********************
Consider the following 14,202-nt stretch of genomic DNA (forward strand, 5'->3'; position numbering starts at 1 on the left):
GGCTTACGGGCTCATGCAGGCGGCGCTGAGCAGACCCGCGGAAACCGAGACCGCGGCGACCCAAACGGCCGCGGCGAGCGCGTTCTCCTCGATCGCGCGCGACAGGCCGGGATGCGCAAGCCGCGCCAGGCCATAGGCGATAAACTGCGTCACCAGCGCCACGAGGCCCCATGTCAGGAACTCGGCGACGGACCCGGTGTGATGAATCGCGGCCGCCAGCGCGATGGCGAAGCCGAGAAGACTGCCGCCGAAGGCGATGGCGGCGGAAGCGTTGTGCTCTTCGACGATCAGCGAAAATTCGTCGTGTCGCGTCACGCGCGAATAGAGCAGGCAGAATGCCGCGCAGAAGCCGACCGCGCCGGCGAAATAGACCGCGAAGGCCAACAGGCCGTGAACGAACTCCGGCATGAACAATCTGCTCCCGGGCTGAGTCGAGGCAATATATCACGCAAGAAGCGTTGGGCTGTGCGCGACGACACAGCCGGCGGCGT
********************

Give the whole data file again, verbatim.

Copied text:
Consider the following 14,202-nt stretch of genomic DNA (forward strand, 5'->3'; position numbering starts at 1 on the left):
GGCTTACGGGCTCATGCAGGCGGCGCTGAGCAGACCCGCGGAAACCGAGACCGCGGCGACCCAAACGGCCGCGGCGAGCGCGTTCTCCTCGATCGCGCGCGACAGGCCGGGATGCGCAAGCCGCGCCAGGCCATAGGCGATAAACTGCGTCACCAGCGCCACGAGGCCCCATGTCAGGAACTCGGCGACGGACCCGGTGTGATGAATCGCGGCCGCCAGCGCGATGGCGAAGCCGAGAAGACTGCCGCCGAAGGCGATGGCGGCGGAAGCGTTGTGCTCTTCGACGATCAGCGAAAATTCGTCGTGTCGCGTCACGCGCGAATAGAGCAGGCAGAATGCCGCGCAGAAGCCGACCGCGCCGGCGAAATAGACCGCGAAGGCCAACAGGCCGTGAACGAACTCCGGCATGAACAATCTGCTCCCGGGCTGAGTCGAGGCAATATATCACGCAAGAAGCGTTGGGCTGTGCGCGACGACACAGCCGGCGGCGT